interest rate without the other's consent. Even assuming that the loan agreement contains such unilateral increases
such increases would have been null and void for being violative of the principle of mutuality essential in contracts.
Spouses ferminmaglasang and antoniasedigo obtained a loan from petitioner in the amount of P82,682.39 from
February 5, 1976 to May 18, 1979 payable upon demand, bore 12% interest per annum plus 1% interest as penalty
charge in case of default in the payments, and has an escalation clause. On December 1, 1979, the Monetary Board of
the Central Bank, by virtue of Presidential Decree No. 116, issued CB Circular No. 705 increasing the ceiling on the rate
of interest on both secured and unsecured loans up to no more than 21% per annum, consequently PNB raised its
interest. Respondent failed to pay upon demand. Petitioner foreclose the mortgage but the proceeds were insufficient,
thus, it filed a case for the collection of such deficiency. Trial court ordered the payment of such deficiency plus 21%
interest. The CA amended, only 12% was ordered.
Issue: Was the escalation clause valid? Granting that it was valid, was the increase in the interest proper?
Held: The escalation clause was proper. However, application of the escalation must be in accordance with the rules
settled down by the circular increasing the ceiling rate of interest. Circular No. 705 requires that the maturity date
must be more than 730 from the effectivity of the law or regulation authorizing such increase. The bank has complied
with all the requirements but the 730 day requirement. Although there was no showing as to when the demand was
made, it was clear that when the foreclosure was made, the 730 day requirement had not yet elapsed, counted from
the effectivity of the regulation.
FACTS: Plaintiff filed an action against the defendants to recover from them the amount of P1, 500.00, plus damages,
attorney's fees and costs of suit. The defendants answered that a mortgage contract was executed for securing the
payment ofP1,500.00 for a period of one year, without interest, but the plaintiff delivered to the defendant Primitivo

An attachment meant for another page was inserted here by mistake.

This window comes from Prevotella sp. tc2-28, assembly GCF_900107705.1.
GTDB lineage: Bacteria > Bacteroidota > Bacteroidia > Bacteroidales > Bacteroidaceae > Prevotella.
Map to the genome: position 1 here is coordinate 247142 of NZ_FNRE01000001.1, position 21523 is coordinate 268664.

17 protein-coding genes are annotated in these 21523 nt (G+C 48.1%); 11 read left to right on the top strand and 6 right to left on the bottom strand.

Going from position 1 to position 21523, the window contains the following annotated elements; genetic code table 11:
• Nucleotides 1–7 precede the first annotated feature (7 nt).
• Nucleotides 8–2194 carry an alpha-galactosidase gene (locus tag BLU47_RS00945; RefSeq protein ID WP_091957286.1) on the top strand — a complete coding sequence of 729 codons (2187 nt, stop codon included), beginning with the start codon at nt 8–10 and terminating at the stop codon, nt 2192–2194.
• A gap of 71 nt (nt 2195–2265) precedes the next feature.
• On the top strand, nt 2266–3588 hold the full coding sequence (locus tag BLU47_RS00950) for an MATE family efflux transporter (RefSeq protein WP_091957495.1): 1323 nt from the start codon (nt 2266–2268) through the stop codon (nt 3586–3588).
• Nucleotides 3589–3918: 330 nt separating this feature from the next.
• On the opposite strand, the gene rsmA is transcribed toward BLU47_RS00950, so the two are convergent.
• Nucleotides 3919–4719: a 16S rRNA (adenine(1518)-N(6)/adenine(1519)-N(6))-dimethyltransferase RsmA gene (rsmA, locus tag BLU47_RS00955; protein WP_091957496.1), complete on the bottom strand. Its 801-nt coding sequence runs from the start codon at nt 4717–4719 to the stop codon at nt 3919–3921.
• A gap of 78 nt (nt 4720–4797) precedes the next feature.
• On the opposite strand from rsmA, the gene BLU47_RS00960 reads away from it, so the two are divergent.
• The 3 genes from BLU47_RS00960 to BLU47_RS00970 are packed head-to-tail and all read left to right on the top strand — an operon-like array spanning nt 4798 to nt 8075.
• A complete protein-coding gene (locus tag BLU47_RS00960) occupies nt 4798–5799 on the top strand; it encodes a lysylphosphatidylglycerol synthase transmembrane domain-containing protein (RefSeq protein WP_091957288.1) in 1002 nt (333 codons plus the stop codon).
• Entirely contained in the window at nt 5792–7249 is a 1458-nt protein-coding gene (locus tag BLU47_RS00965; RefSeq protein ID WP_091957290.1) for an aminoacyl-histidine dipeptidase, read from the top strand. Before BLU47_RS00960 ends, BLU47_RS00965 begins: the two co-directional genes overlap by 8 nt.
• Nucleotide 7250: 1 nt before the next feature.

only the sum of P1,200.00 and withheld the sum of P300.00 which was intended as advance interest for one year; that
on account of said loan ofP1,200.00, defendant Primitivo paid to the plaintiff the total sum of P330.00 which plaintiff,
illegally and unlawfully refuse to acknowledge as part payment of the account but as an interest of the said loan for an
extension of another term of one year; and that said contract of loan entered into between plaintiff and defendant
Primitivo is a usurious contract. Briones denied the allegations of the counterclaim. The Municipal Court rendered
judgment sentencing the defendants to pay the plaintiff with interests thereon plus attorney's fees. The Court of First
Instance of Manila also ordered the defendants to pay the plaintiff. Defendants claim that the trial court erred in
sentencing them to pay the principal of the loan notwithstanding its finding that the same was tainted with usury. It is
not now disputed that the contract of loan in question was tainted with usury.
ISSUE: Whether the creditor is entitled to collect from the debtor the amount representing the principal obligation in a
contract of loan tainted with usury
HELD: Yes. Under the Usury Law a usurious contract is void and the creditor had noright of action to recover the
interest in excess of the lawful rate but this did not meanthat the debtor may keep the principal received by him as
loan thus unjustly enrichinghimself to the damage of the creditor. The Usury Law, by its letter and spirit, did
notdeprive the lender of his right to recover from the borrower the money actually loaned to and enjoyed by the latter.
In simple loan with stipulation of usurious interest, the prestation of the debtor to pay the principal debt, which is the
cause of the contract, is not illegal. The illegality lies only as to the prestation to pay the stipulated interest; hence,
being separable, the latter only should be deemed void, since it is the only one that is illegal. The principal debt
remaining without stipulation for payment of interest can be recovered by judicial action. And in case of such demand,
and the debtor incurs in delay, the debt earns interest from the date of the demand. Such interest is not due to